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British Heart Foundation
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stopping medication

The GP has told me that if I have the recommended bypass surgery it should mean the end to my medication

Currently I am on beta-blockers, statins, nitrates, bloodthinners (Apixaban) and anti-coagulants (Clopidogrel)

This followed what must have been a mild heart attack last July and a visit to A&E The medical report said that there was a release of Troponin which I understand is the sign of a heart attack

Since then I have had a Myocardial Perfusion Scan and an Angiogram and various tests including blood, xray, echo and electro cardiograms and a tilt test (and I have also been weighed and had my temperature taken!)

So far I have visited 3 hospitals-Kingston, the Royal Brompton and St George's and my file is to be reviewed by St Thomas'

My underlying condition is an irregular heartbeat and just the one episode of chest pain leading to the visit to A&E-previously I had no medication

I have had vascular "stripping and tying" surgery in the past and was told that I have weak valves in the groin leading to oedema in the ankles

Cardioversion has been mentioned but not followed through Stents have not been mentioned

The angiogram revealed blocked arteries "serial severe proximal stenosis" and a recommendation of bypass surgery

I have not yet seen the image from the angiogram which was on the wall of the theatre

I saw the GP because I developed diarrhoea in the New Year and it won't go away despite cutting out chocolate and multi vits

I think it must be the medication but the GP has referred me back to the hospital presumably to check that it is not something else

There seems to be a difference in opinion between the consultants and surgeons over the bypass-whether it should be MIDCAB "between the ribs" or "conventional" opening up the chest with the latter now the preferred option

Can I ask whether anyone can comment from experience on the effect that bypass surgery has on medication-whether it means the end of prescriptions with their side effects

10 Replies

I had a bypass late last year. My current medication is an ACE Inhibitor, a BETA Blocker, an Aspirin, and a Statin. From what I can gather that seems pretty much the standard suite of medication following a bypass.

But if you have other ailments besides the atherosclerosis that has blocked your cardiac arteries, then there may well be additional medication.

1 like

Thanks very much Chappychap

If I may say so I always find your posts interesting and informative

I have just got a hospital appointment for this Saturday at colorectal surgery to investigate the diarrhoea which has developed since Christmas

It follows an addition to my medication after an angiogram in mid December and developed slowly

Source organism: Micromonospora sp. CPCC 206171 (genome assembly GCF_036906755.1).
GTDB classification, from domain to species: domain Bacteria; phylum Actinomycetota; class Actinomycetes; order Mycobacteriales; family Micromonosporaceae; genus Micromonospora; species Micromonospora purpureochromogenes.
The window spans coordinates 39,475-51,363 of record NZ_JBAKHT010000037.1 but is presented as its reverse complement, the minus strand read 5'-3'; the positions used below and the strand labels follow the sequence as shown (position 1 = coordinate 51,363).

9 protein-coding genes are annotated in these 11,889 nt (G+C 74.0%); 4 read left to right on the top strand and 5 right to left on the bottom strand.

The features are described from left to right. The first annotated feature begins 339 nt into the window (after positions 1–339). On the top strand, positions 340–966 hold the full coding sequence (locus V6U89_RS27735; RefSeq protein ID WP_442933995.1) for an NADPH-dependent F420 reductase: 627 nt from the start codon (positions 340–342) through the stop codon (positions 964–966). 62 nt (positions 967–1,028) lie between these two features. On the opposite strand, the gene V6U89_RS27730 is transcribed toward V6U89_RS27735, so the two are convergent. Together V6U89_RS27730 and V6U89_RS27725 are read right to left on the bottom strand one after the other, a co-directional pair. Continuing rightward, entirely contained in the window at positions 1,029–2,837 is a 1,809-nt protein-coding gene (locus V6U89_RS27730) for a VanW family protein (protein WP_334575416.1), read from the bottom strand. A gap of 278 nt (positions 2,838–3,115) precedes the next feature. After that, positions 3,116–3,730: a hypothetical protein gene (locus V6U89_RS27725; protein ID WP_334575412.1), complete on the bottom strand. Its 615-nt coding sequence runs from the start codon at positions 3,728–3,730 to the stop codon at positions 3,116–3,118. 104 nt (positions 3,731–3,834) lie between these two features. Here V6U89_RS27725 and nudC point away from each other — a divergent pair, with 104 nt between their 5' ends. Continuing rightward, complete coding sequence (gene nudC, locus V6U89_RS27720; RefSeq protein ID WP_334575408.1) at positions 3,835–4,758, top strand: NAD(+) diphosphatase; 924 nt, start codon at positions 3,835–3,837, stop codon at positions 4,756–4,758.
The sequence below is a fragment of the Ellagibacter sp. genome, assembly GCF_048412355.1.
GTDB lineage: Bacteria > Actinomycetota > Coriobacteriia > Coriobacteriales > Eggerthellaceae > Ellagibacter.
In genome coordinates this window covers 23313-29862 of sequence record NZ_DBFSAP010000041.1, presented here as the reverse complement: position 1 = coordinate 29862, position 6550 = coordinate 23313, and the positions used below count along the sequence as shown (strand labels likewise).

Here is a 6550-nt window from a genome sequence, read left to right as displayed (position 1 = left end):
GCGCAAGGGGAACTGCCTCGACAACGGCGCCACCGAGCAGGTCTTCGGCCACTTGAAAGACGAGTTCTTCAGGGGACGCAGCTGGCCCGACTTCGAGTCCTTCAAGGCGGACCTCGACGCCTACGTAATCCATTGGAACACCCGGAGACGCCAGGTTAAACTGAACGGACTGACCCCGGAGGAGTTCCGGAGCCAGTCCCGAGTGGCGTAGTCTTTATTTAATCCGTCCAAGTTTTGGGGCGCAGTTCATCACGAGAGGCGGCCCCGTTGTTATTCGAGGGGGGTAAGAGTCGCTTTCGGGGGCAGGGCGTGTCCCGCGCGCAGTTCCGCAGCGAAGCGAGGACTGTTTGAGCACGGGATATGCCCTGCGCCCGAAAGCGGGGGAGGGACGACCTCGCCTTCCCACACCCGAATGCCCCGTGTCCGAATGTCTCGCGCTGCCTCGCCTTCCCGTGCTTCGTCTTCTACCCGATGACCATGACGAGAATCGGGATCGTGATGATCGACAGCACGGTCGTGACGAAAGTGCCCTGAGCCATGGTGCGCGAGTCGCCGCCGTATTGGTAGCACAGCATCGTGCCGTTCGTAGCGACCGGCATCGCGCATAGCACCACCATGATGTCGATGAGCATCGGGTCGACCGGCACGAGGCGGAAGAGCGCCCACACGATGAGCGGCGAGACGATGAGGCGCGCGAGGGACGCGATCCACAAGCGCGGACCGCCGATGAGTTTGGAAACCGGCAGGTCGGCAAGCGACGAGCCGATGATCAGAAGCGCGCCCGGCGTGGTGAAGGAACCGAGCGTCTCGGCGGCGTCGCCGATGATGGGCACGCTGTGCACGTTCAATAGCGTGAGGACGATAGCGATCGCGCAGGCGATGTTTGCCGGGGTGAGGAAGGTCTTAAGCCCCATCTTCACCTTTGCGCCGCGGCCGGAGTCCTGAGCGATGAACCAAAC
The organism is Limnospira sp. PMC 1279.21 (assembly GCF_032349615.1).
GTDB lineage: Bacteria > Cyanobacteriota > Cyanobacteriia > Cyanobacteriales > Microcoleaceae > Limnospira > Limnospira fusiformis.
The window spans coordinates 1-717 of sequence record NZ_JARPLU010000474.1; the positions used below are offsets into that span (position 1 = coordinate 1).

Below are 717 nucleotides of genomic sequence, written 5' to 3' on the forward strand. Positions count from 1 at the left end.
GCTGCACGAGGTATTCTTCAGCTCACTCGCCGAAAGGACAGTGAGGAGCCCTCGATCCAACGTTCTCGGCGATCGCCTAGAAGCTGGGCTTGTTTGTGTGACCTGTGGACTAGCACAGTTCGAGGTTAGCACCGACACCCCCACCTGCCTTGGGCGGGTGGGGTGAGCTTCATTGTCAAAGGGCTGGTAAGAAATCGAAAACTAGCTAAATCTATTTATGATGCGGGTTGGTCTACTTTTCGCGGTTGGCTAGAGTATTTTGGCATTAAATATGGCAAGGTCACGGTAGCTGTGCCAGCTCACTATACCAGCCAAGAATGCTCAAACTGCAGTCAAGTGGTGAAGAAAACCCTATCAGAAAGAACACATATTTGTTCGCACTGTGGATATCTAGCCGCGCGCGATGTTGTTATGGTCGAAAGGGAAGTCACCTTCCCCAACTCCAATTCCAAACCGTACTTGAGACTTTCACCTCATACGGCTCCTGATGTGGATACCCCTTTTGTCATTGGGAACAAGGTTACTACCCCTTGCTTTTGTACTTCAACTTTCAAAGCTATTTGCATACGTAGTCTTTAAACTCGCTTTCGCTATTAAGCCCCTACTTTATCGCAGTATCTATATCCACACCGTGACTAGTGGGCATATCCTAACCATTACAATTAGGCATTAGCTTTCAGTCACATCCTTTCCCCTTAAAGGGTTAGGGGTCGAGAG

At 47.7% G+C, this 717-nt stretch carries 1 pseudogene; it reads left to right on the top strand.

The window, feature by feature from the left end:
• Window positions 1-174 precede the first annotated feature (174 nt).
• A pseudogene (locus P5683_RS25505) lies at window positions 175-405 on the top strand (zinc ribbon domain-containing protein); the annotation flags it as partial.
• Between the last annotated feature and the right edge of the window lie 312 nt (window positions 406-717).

However the GP did not want to change my medication straightaway and arranged the appointment-I think to rule out any other cause like cancer of the lower bowel which my cousin has

Just hoping it is the medication-all the leaflets mention diarrhoea as a possible side effect

Other side effects are recognisable such as fatigue, dizziness, shortness of breath, nausea, loss of appetite and blurred vision

However they have been mild and of short duration-only the diarrhoea is a real problem

As another poster pointed put the body needs time to adjust to the medication


You have CVD and a tendency to form clots. One of these as I recall blocked a narrowed artery causing your HA. Stents and/or a bypass deal with the worst of the narrowed arteries. However, there are not enough donor blood vessels to deal with every narrowed artery and ones at ~50% or less would typically be conservatively treated (i.e. medication and lifestyle). Post bypass my statin dose was increased, a beta blocker added and my lisoinopril reduced as the beta blocker lowered BP further.

The remaining CVD will be there after bypass and as a result your medications may be tweaked but overall they are for life. Stopping them could shorten it!


Many thanks for this response

I had to look up CVD to realise what it stands for! I now have a better understanding of my condition and won't see a bypass as a complete answer which I think the GP was suggesting

It's funny you should mention blot clots as before the heart attack I was getting very disturbing "episodes" in bed at night

My chest would go very tight and my heart palpitating-almost vibrating- I felt that I was dying and I had to lie still for hours

Then suddenly it would be over and I could get up and go about my normal activities

I became convinced that there was a blot clot that my heart was trying to force through

At the time I put it down to going to bed after my evening meal and indigestion and the effects of caffeine